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One of the hardest things in the comms business is getting efficiency out of network operations.
Given the big investments and complexity in telecom networks, operators tend to throw money, people, and tools at their network operations center (NOC) on the better-safe-than-sorry theory.
Yet operators who fail to trim the cost/performance in their NOCs are crowding out vital funds for network expansion, sales, and customer support.
Magnifying the challenge of NOC efficiency is that consistent benchmarks are hard to come by because networks vary greatly by type, equipment, scale, and configuration.
Well, despite the considerable barriers, one company, Greater Chicago-based INOC, has made a business out of benchmarking and delivering more efficient NOC services to operators large and small.
And joining us to discuss the practice of streamlining NOC operations is Hal Baylor, Head of Business Development at INOC, who I interviewed at the recent Metroconnect 2017 conference in Miami.
|Dan Baker, Editor, Top Operator: Hal, I have great respect for the work INOC does: benchmarking 57+ network varieties takes tons of experience, and tailoring NOC service for clients is not a cookie cutter operation at all.|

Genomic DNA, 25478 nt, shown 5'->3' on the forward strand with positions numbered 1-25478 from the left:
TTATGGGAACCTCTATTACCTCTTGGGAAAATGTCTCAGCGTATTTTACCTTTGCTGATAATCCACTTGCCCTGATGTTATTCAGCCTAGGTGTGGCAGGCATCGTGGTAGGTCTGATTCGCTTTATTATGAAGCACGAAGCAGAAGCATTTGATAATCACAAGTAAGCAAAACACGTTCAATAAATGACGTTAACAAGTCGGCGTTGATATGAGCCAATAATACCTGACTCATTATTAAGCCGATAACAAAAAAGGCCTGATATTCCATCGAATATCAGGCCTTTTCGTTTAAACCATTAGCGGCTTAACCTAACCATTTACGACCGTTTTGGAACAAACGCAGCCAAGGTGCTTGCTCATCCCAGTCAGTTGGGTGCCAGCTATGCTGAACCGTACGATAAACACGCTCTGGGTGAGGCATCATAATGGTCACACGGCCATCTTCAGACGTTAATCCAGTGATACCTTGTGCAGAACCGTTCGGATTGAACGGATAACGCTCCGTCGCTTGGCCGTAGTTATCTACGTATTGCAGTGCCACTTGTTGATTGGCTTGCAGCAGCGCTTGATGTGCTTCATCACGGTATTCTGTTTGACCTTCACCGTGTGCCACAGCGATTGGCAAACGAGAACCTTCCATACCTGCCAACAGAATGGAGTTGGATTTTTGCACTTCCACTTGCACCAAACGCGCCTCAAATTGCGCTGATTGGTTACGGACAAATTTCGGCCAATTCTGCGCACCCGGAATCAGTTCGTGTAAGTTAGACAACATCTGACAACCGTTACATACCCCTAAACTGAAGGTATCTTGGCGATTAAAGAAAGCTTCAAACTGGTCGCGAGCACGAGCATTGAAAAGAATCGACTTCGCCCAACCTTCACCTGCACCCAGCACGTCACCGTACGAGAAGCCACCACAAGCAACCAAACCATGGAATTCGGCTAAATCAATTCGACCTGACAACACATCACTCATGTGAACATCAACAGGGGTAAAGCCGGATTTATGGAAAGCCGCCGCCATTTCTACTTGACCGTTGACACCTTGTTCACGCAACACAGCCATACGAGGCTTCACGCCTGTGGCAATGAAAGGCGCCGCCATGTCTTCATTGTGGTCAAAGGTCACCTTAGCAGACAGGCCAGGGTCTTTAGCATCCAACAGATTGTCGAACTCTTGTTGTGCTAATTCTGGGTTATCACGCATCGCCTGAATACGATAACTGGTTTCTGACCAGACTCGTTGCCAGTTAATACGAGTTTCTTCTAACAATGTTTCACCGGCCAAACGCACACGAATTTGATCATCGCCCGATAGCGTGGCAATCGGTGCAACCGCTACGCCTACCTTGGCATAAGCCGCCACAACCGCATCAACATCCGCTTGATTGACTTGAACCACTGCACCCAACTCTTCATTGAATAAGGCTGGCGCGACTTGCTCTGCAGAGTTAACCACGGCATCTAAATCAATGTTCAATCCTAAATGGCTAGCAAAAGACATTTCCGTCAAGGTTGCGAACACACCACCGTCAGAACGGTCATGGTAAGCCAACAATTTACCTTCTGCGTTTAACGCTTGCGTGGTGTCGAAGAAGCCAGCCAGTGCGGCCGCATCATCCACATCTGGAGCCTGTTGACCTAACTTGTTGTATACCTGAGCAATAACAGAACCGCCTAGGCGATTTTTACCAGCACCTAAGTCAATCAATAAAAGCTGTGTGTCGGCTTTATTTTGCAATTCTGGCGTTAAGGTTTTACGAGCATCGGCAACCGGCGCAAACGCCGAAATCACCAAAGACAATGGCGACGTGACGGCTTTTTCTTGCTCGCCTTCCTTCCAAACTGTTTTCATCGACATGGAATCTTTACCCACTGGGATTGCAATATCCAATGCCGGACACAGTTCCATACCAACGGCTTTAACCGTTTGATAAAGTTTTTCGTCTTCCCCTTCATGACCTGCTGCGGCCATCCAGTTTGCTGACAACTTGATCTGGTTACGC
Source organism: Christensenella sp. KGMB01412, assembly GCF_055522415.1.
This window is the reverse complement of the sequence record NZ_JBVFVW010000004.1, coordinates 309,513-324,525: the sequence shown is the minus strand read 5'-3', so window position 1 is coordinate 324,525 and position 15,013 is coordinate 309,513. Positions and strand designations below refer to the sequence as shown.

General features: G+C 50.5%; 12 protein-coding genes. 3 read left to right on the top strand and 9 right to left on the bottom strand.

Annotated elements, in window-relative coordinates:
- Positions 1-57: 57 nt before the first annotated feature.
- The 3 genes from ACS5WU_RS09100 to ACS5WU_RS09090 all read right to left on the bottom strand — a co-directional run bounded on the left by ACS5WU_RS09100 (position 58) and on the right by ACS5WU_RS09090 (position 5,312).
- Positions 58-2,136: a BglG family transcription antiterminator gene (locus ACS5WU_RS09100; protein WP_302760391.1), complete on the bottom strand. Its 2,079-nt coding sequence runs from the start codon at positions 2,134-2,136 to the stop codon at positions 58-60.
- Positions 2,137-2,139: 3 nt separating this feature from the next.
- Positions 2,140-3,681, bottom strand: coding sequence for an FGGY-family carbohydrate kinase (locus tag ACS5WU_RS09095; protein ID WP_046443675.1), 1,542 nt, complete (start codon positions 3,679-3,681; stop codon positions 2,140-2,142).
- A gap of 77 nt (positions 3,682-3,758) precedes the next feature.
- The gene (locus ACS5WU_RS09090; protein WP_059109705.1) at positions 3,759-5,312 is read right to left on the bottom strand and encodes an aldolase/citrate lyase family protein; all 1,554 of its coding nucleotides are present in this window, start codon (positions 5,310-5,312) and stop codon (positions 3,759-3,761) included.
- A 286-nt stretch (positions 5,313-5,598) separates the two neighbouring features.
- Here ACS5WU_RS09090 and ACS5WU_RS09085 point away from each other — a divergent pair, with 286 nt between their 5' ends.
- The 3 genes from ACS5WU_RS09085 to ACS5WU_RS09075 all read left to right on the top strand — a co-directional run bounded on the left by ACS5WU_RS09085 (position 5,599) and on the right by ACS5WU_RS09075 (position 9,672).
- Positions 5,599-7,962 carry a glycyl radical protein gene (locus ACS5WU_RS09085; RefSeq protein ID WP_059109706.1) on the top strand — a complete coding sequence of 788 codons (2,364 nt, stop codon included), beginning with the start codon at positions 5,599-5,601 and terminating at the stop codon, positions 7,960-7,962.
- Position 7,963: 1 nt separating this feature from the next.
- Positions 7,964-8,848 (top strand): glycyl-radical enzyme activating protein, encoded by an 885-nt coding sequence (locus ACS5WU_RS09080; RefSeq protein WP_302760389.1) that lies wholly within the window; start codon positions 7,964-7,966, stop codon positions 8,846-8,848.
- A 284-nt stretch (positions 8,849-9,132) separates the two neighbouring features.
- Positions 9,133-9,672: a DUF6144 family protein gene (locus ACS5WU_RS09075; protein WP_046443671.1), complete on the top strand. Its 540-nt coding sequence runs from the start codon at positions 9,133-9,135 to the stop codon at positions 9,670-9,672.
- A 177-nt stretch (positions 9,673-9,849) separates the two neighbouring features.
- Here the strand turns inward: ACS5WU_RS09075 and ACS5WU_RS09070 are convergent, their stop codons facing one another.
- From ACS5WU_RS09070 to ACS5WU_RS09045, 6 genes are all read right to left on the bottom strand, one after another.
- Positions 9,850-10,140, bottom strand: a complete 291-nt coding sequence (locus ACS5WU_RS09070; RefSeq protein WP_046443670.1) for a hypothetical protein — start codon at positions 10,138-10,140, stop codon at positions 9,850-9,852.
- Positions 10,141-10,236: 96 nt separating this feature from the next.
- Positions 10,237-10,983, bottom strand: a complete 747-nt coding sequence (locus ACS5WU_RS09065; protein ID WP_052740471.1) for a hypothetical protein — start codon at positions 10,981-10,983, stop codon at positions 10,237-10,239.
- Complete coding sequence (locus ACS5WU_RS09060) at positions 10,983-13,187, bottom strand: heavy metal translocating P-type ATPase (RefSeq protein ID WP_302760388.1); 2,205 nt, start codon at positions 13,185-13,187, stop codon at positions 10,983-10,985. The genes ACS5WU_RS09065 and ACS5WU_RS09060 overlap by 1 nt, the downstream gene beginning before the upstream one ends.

Hal Baylor: Very true, Dan. Two clients with the exact same network equipment may want us to do very different things.
That’s why we built an operational framework: it allows us to turn things on and off depending on the client’s needs. And our best practices are top notch because we have real-world experience delivering NOC services for over 17 years.
|But if an operator knows it has network management issues, how can improvements in the NOC help?|
Ironically, the answer is to first look outside the NOC because what’s generally perceived to a “problem in the NOC” is usually a much larger issue.
Operators tend to put a Band Aid on these problems, “Oh, let’s hire a new NOC director or supervisor and our problems will go away.” But hiring a new manager is usually not the cure because the NOC merely reflects problems that live in the network operation as a whole.
Often the issues you see in the NOC reveal flaws in the larger network organization’s processes, systems integration, a less-than-perfect circuit database, lack of metrics, training and/or tools.
So a large component of what makes a NOC successful is all the people outside of the NOC required to streamline processes and procedures, onboard customers, set up monitoring tools, and make sure the NOC’s infrastructure is optimized.
This is why a large percentage of our staff at INOC work in departments outside of the NOC.
|So what programs do your experts work on outside the NOC?|
Dan, a lot of it is driven off our operational framework — the disciplines required to be excellent in service delivery. It includes Systems Development, Service Transition (for onboarding and change management), Advanced Engineering, Client Advocacy and Security teams. They work on operational workflow, monitoring, integrating different systems and ticketing systems.
It also includes KPIs produced out of the ticketing system or the NMS. A number of areas require a deep dive on a daily basis. As mentioned, an efficient and effective NOC requires accurate reporting and analysis. How good is it? Are the people building the reports expert enough to handle the job?
So we have dedicated people who work on improving reporting and developing metrics. Metrics are absolutely key to running a NOC properly.